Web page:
The bill proceeds to refer to the treaty concluded at Hopewell on the 28th November 1785, 'between the commissioners of the United States and head men and warriors of all the Cherokees;' the treaty of Holston of the 22d July 1791, 'between the president of the United States by his duly authorized commissioner, William Blount, and the chiefs and warriors of the Cherokee nation of Indians,' and the additional article of 17th November 1792, made at Philadelphia by Henry Knox, the secretary at war, acting on behalf of the United States; the treaty made at Philadelphia on the 26th June 1794; the treaties between the same parties made at Tellico 2d October 1790; on the 24th October 1804; on the 25th October 1805, and the 27th October 1805; the treaty at Washington on the 7th January 1806, with the proclamation of that convention by the president, and the elucidation of that convention of 11th September 1807; the treaty between the United States and the Cherokee nation made at the city of Washington on the 22d day of March 1816; another convention made at the same place, on the same day, by the same parties; a treaty made at the Cherokee agency on the 8th July 1807; and a treaty made at the city of Washington on the 27th February 1819: 'all of which treaties and conventions were duly ratified and confirmed by the senate of the United States, and became thenceforth, and still are, a part of the supreme law of the land.'

By those treaties the bill asserts the Cherokee nation of Indians are acknowledged and treated with as sovereign and independent states, within the boundary arranged by those treaties: and that the complainants are, within the boundary established by the treaty of 1719, sovereign and independent; with the right of self government, without any right of interference with the same on the part of any state of the United States. The bill calls the attention of the court to the particular provisions of those treaties, 'for the purpose of verifying the truth of the general principles deduced from them.'

The bill alleges, from the earliest intercourse between the United States and the Cherokee nation, an ardent desire has been evinced by the United States to lead the Cherokees to a greater degree of civilization. This is shown by the fourteenth article of the treaty of Holston; and by the course pursued by the United States in 1808, when a treaty was made, giving to a portion of the nation which preferred the hunter state a territory on the west of the Mississippi, in exchange for a part of the lower country of the Cherokees; and assurances were given by the president that those who chose to remain for the purpose of engaging in the pursuits of agricultural and civilized life, in the country they occupied, might rely 'on the patronage, aid and good neighbourhood of the United States.' The treaty of 8th July 1817 was made to carry those promises into effect; and in reliance on them a large cession of lands was thereby made: and in 1819, on the 27th February, another treaty was made, the preamble of which recites that a greater part of the Cherokee nation had expressed an earnest desire to remain on this side of the Mississippi, and were desirous to commence those measures which they deem necessary to the civilization and preservation of their nation; to give effect to which object, without delay, that treaty was declared to be made; and another large cession of their lands was, thereby, made by them to the United States.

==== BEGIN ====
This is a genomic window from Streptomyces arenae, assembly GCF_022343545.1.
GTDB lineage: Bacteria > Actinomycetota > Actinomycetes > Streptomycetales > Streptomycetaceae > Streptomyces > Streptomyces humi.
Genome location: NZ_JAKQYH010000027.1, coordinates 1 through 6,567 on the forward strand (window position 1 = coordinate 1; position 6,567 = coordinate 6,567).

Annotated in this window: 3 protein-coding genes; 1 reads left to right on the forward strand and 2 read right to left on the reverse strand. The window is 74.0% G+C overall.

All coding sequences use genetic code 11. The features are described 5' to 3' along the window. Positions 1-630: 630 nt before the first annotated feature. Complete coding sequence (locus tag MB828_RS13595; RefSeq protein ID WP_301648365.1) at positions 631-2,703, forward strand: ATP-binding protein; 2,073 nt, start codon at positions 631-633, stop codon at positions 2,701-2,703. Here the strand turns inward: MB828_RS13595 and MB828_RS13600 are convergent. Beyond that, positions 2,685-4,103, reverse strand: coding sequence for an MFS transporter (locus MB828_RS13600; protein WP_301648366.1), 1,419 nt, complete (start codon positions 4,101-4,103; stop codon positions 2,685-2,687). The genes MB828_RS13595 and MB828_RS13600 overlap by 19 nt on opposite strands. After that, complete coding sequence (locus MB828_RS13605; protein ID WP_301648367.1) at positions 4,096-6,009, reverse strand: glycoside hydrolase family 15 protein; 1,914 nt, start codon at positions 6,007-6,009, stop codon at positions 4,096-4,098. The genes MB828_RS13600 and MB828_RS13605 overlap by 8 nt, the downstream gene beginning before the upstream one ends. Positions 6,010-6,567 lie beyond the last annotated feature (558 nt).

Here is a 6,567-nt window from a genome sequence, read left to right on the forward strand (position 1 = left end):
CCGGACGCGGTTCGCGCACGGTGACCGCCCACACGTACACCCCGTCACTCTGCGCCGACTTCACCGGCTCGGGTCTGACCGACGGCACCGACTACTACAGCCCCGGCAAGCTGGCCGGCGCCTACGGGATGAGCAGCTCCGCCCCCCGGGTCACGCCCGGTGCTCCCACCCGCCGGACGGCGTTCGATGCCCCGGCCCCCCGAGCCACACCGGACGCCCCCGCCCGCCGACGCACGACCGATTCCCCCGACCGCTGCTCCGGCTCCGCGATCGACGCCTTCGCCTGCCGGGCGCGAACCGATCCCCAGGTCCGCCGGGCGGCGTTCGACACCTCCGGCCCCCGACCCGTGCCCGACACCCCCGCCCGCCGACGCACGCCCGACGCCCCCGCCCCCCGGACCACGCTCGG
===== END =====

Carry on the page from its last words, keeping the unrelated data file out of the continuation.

By a reference to the several treaties, it will be seen that a fund is provided for the establishment of schools; and the bill asserts that great progress has been made by the Cherokees in civilization and in agriculture.

They have established a constitution and form of government, the leading features of which they have borrowed from that of the United States; dividing their government into three separate departments, legislative, executive and judicial. In conformity with this constitution, these departments have all been organized. They have formed a code of laws, civil and criminal, adapted to their situation; have erected courts to expound and apply those laws, and organized an executive to carry them into effect. They have established schools for the education of their children, and churches in which the Christian religion is taught; they have abandoned the hunter state, and become agriculturists, mechanics, and herdsmen; and, under provocations long continued and hard to be borne, they have observed, with fidelity, all their engagements by treaty with the United States.

Under the promised 'patronage and good neighbourhood' of the United States, a portion of the people of the nation have become civilized Christians and agriculturists; and the bill alleges that in these respects they are willing to submit to a comparison with their white brethren around them.

The bill claims for the Cherokee nation the benefit of the provision in the constitution; that treaties are the supreme law of the land; and all judges are bound thereby: of the declaration in the constitution, that no state shall...